Finding a digital stage piano sometimes can be a little bit different than searching for a regular digital piano. Stage pianos are used a little bit differently, and are geared more toward the live performance than for the individual who might want to practice at home or who is looking to bring the acoustic experience to the digital platform.
A stage piano has to be able to do everything in the heat of the moment, from controlling levels to changing musical instrument combinations on the fly. If one can master how to control such an instrument, it would almost seem that the musical world in an instant is completely at their fingertips.
When dealing with the Korg SV1, you quickly realize you have on your hands one of the better options on the market today, and after seeing some of the quality features it has to offer, you may even find yourself putting down some hard, cold cash for this bad boy.
The Ultimate Piano Buying Guide
Please use the table below to compare the Korg SV1 to some of the best pianos in its class:
|Nord Stage 3|
|Nord Piano 5|
The Korg SV1’s Exquisite Design and Feel
The Korg SV1 is truly a beautiful machine. It first debuted in 2009, and quickly became one of the more sought after machines due to its performance and design.
You will first notice the unique shape of the piano, that comes off as some sort of futuristic spaceship dash panel. The control panel of the piano is somewhat set into the machine, almost like an indentation of sort. In my opinion, it gives it a really cool look when you view it from afar.
The panel is set with a smorgasbord of knobs and buttons, and at first sight it may look a bit overwhelming. Let me use this opportunity to say that this piano is certainly not for the beginner, and maybe not even for the intermediate piano player. This digital stage piano is meant for serious players who might need something for heavy gig playing or even use inside a set location (like a club or church venue).
Despite the Korg SV1’s unique shape and size, the piano still has very standard measurements for a digital piano. The SV1 stretches out at just over 53 inches, is almost 13 ¾ deep, and sits only 6 inches off the table. The machine weighs in at just over 45 pounds, which is a delightful weight for anyone hoping to carry this thing around from gig to gig.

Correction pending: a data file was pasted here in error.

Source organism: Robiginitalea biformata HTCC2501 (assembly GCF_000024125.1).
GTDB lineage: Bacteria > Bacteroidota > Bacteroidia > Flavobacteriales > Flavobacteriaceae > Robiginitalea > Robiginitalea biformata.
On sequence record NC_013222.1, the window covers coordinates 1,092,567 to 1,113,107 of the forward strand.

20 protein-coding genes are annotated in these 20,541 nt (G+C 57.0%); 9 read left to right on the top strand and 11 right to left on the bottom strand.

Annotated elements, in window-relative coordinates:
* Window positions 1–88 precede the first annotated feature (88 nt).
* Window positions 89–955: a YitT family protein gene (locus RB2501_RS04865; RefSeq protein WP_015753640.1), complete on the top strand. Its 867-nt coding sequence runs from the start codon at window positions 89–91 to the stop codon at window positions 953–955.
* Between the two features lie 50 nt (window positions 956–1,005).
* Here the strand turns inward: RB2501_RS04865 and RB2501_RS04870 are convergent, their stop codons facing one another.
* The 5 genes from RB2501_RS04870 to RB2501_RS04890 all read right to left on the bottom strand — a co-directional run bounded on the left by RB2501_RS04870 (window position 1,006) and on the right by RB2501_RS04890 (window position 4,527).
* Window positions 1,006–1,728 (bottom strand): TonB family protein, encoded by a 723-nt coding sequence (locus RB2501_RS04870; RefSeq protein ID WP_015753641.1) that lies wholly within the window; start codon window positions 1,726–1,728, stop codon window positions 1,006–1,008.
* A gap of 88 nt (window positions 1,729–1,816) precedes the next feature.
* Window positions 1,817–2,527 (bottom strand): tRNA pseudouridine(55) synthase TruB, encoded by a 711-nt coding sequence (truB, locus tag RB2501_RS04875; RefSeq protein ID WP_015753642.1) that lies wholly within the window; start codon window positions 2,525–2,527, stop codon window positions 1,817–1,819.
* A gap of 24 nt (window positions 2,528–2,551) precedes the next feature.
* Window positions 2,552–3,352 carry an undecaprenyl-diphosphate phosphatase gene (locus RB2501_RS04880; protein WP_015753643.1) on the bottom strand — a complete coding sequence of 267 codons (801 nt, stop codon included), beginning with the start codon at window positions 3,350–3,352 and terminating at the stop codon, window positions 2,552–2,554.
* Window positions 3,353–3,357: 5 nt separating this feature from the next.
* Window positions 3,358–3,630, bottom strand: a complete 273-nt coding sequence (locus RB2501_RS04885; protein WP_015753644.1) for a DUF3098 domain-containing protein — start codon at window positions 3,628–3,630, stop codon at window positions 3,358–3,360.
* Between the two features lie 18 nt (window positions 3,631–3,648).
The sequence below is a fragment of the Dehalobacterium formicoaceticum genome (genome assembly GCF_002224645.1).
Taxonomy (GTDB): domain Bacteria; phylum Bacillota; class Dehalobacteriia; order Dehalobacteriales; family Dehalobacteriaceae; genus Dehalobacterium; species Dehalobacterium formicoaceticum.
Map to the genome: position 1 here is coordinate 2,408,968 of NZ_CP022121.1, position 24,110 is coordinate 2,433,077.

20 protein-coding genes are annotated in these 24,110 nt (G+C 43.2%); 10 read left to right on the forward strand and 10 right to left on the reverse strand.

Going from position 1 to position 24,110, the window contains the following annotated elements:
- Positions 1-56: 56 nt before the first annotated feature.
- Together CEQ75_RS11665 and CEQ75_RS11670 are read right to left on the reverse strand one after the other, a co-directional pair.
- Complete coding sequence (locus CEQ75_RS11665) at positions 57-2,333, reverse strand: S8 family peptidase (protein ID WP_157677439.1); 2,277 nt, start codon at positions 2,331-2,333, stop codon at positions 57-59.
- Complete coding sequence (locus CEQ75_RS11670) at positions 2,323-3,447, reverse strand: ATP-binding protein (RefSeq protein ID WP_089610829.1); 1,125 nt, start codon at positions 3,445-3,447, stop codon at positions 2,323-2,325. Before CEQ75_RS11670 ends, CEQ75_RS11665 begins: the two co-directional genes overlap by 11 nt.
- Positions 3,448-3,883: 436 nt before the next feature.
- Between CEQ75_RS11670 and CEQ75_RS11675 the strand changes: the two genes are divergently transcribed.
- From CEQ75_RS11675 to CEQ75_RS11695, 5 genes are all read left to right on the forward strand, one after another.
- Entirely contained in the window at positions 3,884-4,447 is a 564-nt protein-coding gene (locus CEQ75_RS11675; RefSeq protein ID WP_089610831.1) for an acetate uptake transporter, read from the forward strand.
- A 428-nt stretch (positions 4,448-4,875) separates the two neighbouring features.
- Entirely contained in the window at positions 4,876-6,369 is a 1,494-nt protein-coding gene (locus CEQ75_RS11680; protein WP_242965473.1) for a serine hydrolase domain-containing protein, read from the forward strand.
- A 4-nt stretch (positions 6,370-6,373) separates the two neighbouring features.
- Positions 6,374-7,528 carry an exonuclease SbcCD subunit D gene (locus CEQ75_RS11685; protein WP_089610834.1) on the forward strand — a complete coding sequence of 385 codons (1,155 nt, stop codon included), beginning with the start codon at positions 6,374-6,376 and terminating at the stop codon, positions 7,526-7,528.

Below, take a look at some of the best-selling stage pianos available online, and then compare each one to the Korg SV1:
|1) Casio PX-560|
|2) Nord Piano 5|
|3) Roland RD-88|
|4) Korg D1|
|5) Roland RD-2000|
Voices and Tones
The Korg SV1 has a great range of sounds to go with the machine. There are 36 different sounds that make their home on the machine, being organized into 6 different banks with 6 different variations. The most hailed sounds onboard are the German piano, the Japanese piano, and the Vintage piano. These three sounds are absolutely brilliant and have clearly been engineered to exquisite perfection; any piano player will be pleased with them.
Along with those tones are an assortment of electric pianos, synth pianos, clavichord variations, jazz and pipe organs, string variations, and even some brass. A pretty awesome demo of some of the amazing sounds of the SV1 being shown off by prominent musicians can be found below:
High Class Engineering and Touch
The engineering you find on the SV1 is some of the best you will find on the market as a whole. It all starts with Korg’s Real Weighted Hammer Action (RH3) system, which pulls Korg models up to date or even better than some of their counterparts.
RH3 is the third generation in engineering realistic key action from Korg, so they have had a good amount of time to improve on any kinks or mistakes that have been present in past generations.
The feel of these keys, to me, are just amazing; they really do feel like a real piano. In my opinion, the only thing that could be left to add would be a feature like Synthetic Ivory key tops, which can be found on GH3 key action systems from Yamaha digital pianos.